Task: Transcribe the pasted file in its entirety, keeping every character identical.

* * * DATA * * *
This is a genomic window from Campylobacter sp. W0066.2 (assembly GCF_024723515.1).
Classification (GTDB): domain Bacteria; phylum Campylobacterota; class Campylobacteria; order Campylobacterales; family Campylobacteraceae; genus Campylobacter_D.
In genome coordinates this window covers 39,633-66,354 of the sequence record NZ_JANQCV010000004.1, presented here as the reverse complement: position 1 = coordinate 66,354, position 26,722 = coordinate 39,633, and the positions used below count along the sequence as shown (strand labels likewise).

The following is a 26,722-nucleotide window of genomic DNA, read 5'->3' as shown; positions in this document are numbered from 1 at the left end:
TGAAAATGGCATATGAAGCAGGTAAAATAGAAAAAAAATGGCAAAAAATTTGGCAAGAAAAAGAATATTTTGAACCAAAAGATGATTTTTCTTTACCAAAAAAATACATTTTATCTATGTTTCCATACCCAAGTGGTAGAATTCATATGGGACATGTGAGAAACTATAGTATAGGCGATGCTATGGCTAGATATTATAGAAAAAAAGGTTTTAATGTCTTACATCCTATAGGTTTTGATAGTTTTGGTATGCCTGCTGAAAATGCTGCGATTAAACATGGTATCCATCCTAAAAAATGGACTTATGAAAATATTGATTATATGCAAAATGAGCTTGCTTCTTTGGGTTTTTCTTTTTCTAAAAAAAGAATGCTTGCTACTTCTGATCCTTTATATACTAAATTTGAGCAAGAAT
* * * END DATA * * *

This is a genomic window from Campylobacter sp. W0066.2 (assembly GCF_024723515.1).
Classification (GTDB): domain Bacteria; phylum Campylobacterota; class Campylobacteria; order Campylobacterales; family Campylobacteraceae; genus Campylobacter_D.
In genome coordinates this window covers 39,633-66,354 of the sequence record NZ_JANQCV010000004.1, presented here as the reverse complement: position 1 = coordinate 66,354, position 26,722 = coordinate 39,633, and the positions used below count along the sequence as shown (strand labels likewise).

The following is a 26,722-nucleotide window of genomic DNA, read 5'->3' as shown; positions in this document are numbered from 1 at the left end:
TGAAAATGGCATATGAAGCAGGTAAAATAGAAAAAAAATGGCAAAAAATTTGGCAAGAAAAAGAATATTTTGAACCAAAAGATGATTTTTCTTTACCAAAAAAATACATTTTATCTATGTTTCCATACCCAAGTGGTAGAATTCATATGGGACATGTGAGAAACTATAGTATAGGCGATGCTATGGCTAGATATTATAGAAAAAAAGGTTTTAATGTCTTACATCCTATAGGTTTTGATAGTTTTGGTATGCCTGCTGAAAATGCTGCGATTAAACATGGTATCCATCCTAAAAAATGGACTTATGAAAATATTGATTATATGCAAAATGAGCTTGCTTCTTTGGGTTTTTCTTTTTCTAAAAAAAGAATGCTTGCTACTTCTGATCCTTTATATACTAAATTTGAGCAAGAAT